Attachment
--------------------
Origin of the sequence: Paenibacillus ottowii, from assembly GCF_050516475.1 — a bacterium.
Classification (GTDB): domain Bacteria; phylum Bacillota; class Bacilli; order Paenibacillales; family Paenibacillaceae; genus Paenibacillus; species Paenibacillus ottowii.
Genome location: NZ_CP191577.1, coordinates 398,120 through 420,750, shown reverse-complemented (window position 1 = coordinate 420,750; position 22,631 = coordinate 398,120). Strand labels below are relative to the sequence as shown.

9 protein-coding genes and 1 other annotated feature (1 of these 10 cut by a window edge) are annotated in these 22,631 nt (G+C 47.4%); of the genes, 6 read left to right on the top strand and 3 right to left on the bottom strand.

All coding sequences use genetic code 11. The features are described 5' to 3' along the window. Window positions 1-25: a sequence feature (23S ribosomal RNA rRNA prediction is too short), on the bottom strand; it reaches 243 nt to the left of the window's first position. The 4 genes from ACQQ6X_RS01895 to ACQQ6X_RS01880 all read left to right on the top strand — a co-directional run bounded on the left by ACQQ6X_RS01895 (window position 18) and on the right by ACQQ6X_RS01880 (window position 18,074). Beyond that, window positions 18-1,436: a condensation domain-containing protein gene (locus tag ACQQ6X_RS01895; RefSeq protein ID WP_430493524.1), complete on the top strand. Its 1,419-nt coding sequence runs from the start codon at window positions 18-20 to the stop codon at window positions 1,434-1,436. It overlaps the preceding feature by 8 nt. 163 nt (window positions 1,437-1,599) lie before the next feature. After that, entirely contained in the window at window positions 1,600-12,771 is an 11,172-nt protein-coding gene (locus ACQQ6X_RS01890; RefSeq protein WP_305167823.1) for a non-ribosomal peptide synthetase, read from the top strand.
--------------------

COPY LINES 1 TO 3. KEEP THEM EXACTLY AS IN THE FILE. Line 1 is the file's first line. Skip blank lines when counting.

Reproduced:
Origin of the sequence: Paenibacillus ottowii, from assembly GCF_050516475.1 — a bacterium.
Classification (GTDB): domain Bacteria; phylum Bacillota; class Bacilli; order Paenibacillales; family Paenibacillaceae; genus Paenibacillus; species Paenibacillus ottowii.
Genome location: NZ_CP191577.1, coordinates 398,120 through 420,750, shown reverse-complemented (window position 1 = coordinate 420,750; position 22,631 = coordinate 398,120). Strand labels below are relative to the sequence as shown.